The article about the Maasai demonstrates "Cognitive Culture" in several aspects. First of all is their identity as "true Africans" that springs from the belief of their "purity", unlike other cultures places in Africa like Kenya or Tanzania that experience an immense influence from Western culture, the Maasai are proud of their ability to maintain their purity, by sticking to their traditions. .
Second, and also very important factor of Cognitive Culture that is expressed in the article of the Maasai is their history, which shade light over their perception of identity among themselves and in compare to other cultures. The heroic story of their origin tells how they were the only ones among the larger group of immigration to the south that were able to pass the bridge that took them out from the deep valley, and also that the bridge collapse once they passed it, before all other people could escape. This story builds the strong foundation and understanding of the way the Maasai see themselves, conquerors, wise, and also chosen. Another important aspect is the form by which information (for instance the story of their origins, myths, etc.) is transported, that is oral history. It is a very dominant part of their cognitive culture; all those stories pass from one generation to another through stories told by the old members of the Maasai. Also important to note, that the language of the Maasai is loaded with rich metaphors and descriptive words. .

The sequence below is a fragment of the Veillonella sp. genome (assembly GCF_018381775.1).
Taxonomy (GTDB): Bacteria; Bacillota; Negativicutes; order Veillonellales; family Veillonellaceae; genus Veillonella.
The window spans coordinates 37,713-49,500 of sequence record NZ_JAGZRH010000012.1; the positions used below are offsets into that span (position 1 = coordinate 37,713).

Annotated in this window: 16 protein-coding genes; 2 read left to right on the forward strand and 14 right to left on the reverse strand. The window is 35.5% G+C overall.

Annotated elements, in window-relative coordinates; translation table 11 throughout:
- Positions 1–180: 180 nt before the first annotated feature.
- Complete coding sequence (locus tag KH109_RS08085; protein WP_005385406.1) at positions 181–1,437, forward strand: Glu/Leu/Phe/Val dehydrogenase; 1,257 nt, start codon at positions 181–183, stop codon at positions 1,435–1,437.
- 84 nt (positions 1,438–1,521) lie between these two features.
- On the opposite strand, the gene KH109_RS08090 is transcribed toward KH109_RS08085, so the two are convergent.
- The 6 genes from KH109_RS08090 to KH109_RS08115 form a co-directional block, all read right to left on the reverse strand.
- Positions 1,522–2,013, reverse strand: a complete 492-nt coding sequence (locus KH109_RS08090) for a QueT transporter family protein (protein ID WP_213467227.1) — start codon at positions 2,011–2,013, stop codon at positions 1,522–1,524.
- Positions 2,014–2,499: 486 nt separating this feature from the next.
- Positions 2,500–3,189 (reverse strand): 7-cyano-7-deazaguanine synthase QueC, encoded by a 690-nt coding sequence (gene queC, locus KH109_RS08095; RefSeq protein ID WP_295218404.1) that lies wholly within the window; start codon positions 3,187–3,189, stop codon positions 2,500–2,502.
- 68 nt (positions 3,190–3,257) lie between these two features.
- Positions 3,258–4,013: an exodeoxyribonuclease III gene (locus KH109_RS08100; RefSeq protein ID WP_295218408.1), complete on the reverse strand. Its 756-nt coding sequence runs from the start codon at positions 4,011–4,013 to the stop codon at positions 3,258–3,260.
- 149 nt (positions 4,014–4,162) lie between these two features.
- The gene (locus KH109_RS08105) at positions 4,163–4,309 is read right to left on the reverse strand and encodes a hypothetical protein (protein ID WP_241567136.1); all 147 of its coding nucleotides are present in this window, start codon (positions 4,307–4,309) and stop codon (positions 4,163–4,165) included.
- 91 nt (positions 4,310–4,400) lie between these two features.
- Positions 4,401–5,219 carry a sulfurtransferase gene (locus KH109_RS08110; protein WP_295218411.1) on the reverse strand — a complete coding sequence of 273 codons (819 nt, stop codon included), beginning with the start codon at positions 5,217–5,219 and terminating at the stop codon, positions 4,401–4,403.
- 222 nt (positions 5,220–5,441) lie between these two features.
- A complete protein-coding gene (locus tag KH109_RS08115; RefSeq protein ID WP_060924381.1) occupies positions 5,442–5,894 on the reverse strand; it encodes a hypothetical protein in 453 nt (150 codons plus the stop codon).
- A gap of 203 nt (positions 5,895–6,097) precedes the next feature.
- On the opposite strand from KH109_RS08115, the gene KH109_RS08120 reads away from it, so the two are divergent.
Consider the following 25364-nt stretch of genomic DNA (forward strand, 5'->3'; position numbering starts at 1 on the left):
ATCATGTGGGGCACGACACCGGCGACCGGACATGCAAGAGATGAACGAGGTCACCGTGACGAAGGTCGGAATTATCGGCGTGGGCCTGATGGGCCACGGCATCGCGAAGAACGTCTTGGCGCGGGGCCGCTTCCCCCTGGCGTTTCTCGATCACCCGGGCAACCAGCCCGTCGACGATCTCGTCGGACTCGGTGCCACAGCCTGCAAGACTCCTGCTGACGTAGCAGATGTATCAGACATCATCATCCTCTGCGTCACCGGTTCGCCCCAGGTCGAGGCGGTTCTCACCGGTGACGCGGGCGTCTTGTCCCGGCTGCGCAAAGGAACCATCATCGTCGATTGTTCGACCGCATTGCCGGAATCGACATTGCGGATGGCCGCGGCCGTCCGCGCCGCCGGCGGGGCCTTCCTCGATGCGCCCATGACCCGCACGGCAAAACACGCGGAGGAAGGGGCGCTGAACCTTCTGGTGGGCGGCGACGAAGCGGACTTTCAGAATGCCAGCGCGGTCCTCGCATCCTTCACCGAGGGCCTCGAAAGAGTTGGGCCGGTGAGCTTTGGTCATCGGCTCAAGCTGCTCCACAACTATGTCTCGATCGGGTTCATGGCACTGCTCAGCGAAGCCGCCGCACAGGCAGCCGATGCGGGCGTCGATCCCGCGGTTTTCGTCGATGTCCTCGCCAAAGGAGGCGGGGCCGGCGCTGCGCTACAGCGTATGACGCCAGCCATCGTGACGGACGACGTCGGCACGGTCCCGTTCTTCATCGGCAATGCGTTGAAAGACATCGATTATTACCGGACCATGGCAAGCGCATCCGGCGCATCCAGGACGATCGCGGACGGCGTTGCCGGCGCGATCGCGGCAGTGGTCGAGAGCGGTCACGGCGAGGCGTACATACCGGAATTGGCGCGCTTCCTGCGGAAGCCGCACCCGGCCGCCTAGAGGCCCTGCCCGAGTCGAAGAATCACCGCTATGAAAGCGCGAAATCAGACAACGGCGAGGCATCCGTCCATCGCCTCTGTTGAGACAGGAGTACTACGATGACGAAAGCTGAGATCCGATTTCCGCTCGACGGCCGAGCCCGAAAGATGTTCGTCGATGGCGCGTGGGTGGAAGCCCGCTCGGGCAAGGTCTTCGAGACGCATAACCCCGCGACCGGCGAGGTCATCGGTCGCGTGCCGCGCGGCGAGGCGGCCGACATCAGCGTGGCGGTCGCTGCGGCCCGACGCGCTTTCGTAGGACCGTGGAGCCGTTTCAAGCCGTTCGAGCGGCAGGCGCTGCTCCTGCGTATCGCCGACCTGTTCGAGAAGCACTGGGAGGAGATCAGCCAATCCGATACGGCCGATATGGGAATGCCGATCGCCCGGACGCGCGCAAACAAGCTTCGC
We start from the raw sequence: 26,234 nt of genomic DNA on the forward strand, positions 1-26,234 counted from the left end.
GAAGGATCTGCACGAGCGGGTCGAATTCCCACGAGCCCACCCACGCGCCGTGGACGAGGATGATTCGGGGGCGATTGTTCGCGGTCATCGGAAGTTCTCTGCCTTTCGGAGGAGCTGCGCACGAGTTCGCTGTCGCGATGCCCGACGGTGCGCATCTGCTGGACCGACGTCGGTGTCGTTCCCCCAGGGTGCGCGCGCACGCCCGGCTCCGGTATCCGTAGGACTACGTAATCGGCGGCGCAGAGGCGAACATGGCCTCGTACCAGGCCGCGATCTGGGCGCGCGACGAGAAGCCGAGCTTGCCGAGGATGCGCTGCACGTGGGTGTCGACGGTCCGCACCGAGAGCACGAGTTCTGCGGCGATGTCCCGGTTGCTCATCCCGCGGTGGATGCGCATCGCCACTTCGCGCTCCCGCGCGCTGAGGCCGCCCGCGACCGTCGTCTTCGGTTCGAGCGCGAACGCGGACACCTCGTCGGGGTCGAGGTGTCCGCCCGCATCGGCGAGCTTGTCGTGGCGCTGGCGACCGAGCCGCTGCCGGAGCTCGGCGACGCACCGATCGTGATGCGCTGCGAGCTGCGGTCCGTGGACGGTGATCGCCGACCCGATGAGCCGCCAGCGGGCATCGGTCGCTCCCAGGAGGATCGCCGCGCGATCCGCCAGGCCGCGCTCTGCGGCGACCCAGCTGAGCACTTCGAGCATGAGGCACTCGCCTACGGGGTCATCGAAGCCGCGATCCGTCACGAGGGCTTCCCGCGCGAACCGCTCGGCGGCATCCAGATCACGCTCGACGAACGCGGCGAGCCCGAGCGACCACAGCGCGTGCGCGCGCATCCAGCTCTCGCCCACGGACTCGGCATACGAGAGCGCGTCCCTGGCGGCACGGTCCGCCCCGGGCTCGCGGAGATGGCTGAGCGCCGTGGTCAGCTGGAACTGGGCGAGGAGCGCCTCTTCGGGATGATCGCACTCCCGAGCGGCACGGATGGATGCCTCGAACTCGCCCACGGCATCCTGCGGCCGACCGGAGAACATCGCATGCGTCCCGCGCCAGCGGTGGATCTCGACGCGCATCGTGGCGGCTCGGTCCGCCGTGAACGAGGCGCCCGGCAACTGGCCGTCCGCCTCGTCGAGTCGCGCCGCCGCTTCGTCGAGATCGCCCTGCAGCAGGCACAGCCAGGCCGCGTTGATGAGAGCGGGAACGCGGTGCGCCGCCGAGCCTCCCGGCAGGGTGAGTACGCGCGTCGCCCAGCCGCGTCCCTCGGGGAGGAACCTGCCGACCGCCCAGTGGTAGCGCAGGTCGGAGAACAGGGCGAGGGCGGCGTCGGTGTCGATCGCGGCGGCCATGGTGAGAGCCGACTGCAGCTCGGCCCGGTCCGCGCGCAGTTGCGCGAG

The Maasai gives great value to children; an example for that is that a man who is very poor but has many children is considered to be a very rich man to the Maasai. Another great value, which the Maasai hold dear, is their respect for nature. Nature for the Maasai is held in the highest regard, their god "Engai" represents everything friendly or destructive in nature, in fact the "Engai" is nature itself. "God is nature and can never be symbolized in a cross or a building".